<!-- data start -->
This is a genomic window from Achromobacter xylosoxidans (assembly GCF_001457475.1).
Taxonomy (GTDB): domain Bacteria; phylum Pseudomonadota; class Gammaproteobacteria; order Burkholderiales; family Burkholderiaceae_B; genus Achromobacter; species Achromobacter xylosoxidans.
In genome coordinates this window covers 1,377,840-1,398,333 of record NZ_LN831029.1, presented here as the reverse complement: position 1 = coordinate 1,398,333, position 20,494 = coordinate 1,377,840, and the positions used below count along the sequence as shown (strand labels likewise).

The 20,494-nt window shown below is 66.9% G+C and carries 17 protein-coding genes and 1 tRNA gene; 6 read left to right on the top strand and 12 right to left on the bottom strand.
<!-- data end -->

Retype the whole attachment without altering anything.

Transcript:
This is a genomic window from Achromobacter xylosoxidans (assembly GCF_001457475.1).
Taxonomy (GTDB): domain Bacteria; phylum Pseudomonadota; class Gammaproteobacteria; order Burkholderiales; family Burkholderiaceae_B; genus Achromobacter; species Achromobacter xylosoxidans.
In genome coordinates this window covers 1,377,840-1,398,333 of record NZ_LN831029.1, presented here as the reverse complement: position 1 = coordinate 1,398,333, position 20,494 = coordinate 1,377,840, and the positions used below count along the sequence as shown (strand labels likewise).

The 20,494-nt window shown below is 66.9% G+C and carries 17 protein-coding genes and 1 tRNA gene; 6 read left to right on the top strand and 12 right to left on the bottom strand.